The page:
The following sections describe these requirements in more detail.

Types of simulators and models

  1. Heterogeneous implementations: It must be possible to integrate simulators with different implementations (i.e., programming languages, frameworks, tools).

  2. Different temporal resolutions: Mosaik must be able to compose simulations from models with differing temporal resolutions.

  3. Multiple paradigms: Mosaik must be able to compose simulation models that use different paradigms with respect to the handling of time (e.g., discrete event or continuous).

  4. Simulators written in Python (like mosaik) should be able to run in the same process as mosaik, so that no networking is required in order to communicate with them.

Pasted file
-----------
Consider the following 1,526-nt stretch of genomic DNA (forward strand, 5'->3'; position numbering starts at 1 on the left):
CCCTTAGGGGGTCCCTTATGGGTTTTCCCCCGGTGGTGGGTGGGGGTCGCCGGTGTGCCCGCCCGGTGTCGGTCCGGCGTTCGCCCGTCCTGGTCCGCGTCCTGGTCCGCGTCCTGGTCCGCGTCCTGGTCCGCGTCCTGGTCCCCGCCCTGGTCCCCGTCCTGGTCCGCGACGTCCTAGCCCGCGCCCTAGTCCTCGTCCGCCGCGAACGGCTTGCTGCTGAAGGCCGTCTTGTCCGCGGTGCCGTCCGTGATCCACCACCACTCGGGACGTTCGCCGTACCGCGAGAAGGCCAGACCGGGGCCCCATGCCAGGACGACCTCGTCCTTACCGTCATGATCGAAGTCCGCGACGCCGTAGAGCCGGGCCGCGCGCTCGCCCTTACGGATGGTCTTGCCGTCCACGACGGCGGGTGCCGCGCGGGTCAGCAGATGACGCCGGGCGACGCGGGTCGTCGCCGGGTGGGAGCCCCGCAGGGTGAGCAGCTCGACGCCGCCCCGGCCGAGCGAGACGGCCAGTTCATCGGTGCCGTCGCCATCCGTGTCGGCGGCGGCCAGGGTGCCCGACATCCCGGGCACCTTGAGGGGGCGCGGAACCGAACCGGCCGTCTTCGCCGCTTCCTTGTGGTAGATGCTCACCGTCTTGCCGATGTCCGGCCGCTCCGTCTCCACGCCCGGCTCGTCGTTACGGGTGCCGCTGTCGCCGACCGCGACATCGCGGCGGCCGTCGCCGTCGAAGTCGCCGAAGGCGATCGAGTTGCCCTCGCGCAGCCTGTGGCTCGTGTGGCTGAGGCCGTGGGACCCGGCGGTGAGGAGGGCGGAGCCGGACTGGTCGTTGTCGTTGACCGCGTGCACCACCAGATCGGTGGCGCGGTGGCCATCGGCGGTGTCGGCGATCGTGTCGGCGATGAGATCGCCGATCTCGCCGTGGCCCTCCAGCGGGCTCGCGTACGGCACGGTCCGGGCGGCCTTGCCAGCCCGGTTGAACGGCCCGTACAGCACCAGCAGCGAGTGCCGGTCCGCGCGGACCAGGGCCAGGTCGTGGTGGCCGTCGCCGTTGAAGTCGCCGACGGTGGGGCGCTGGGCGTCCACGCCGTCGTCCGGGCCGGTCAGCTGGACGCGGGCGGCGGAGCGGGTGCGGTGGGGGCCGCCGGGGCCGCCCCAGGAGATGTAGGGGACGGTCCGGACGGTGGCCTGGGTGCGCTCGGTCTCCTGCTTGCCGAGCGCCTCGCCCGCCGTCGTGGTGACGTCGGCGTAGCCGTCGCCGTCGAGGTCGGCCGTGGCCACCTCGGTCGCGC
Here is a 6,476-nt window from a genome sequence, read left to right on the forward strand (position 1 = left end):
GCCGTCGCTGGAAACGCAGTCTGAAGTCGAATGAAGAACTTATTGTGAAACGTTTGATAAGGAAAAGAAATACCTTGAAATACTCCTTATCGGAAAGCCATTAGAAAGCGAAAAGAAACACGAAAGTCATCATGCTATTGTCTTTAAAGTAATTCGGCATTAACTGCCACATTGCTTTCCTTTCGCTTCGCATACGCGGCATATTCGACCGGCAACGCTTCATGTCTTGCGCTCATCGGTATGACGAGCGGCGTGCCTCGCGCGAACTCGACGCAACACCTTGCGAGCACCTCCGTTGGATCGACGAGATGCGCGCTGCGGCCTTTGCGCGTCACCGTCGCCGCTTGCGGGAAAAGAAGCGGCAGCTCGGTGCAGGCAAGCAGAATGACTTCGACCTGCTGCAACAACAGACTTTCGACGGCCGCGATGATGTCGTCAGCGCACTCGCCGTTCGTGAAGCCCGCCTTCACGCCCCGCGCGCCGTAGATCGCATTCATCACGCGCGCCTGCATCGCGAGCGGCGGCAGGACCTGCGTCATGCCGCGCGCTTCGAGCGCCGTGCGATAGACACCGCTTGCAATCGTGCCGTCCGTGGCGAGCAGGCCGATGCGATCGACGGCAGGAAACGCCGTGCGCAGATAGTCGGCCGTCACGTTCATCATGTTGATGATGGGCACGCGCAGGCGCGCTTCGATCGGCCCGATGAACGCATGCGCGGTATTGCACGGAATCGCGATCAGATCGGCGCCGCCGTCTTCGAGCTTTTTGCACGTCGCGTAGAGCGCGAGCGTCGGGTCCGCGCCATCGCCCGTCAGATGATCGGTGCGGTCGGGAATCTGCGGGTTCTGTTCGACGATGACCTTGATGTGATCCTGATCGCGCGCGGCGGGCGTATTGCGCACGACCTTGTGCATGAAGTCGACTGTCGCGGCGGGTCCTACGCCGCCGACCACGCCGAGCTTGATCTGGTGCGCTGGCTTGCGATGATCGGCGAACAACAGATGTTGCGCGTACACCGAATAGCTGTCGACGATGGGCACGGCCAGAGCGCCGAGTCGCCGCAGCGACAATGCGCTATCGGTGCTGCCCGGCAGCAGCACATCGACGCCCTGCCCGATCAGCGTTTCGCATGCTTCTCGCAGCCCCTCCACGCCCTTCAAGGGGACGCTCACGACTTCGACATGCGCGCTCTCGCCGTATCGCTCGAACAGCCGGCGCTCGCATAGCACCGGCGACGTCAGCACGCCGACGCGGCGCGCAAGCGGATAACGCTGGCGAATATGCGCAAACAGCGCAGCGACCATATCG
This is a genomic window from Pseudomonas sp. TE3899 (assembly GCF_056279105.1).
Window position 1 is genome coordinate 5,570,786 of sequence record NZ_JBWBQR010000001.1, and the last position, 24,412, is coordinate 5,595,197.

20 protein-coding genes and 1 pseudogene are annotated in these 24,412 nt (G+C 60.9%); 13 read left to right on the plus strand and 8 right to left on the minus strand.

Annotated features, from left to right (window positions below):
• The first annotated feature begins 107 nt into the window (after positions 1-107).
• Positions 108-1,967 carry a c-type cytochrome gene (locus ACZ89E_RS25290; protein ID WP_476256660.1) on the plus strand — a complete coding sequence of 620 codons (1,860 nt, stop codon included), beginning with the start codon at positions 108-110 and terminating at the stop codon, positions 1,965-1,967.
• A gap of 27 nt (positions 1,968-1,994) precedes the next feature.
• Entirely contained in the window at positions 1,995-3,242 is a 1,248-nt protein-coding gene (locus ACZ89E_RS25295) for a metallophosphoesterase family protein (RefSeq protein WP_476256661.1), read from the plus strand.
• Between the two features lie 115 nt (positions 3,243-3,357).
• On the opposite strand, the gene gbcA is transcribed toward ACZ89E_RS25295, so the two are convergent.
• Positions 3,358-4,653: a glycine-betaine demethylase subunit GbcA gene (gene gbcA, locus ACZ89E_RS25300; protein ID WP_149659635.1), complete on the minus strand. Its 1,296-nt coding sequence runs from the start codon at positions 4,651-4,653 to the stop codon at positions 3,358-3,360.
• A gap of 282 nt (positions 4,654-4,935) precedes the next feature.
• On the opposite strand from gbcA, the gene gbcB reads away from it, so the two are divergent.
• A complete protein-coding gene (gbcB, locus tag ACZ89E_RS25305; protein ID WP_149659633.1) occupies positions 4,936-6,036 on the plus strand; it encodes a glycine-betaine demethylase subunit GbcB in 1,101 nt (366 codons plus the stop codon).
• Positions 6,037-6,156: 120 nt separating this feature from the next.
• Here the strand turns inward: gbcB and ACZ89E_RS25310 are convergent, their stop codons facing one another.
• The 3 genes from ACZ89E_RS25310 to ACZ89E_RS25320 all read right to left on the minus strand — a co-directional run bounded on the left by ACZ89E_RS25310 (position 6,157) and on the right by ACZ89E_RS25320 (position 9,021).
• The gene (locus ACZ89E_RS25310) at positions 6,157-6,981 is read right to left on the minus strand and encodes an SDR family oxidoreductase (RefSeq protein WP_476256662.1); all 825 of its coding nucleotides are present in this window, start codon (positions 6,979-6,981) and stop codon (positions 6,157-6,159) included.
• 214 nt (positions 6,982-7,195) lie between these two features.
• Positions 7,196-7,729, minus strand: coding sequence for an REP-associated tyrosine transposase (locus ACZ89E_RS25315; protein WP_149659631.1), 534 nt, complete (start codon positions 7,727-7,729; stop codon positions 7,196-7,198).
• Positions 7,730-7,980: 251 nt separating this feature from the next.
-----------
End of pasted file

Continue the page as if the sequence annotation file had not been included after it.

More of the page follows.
5. Mosaik must be able to start and stop (open-source) simulators that can directly implement the mosaik API. It should always use the fasted possible method to communicate with them; e.g., inter-process communication if the simulator runs on the same machine or sockets if it runs on another machine.

  6. COTS integration: It must be possible to write adapters that translate between the mosaik API and the API provided by commercial or closed-source simulators.

    Mosaik also needs to handle simulators that it cannot start itself but can only connect to a running instance of them.

  7. Real-time simulators: Mosaik must be able to work with real-time (wall-clock) simulators; e.g., real-time power grid simulators.

Integrating simulators

  1. Simulator self-description: Mosaik must provide a way for simulators do describe their capabilities, models, inputs, outputs, and so on. This self-description will later be used for creating scenarios.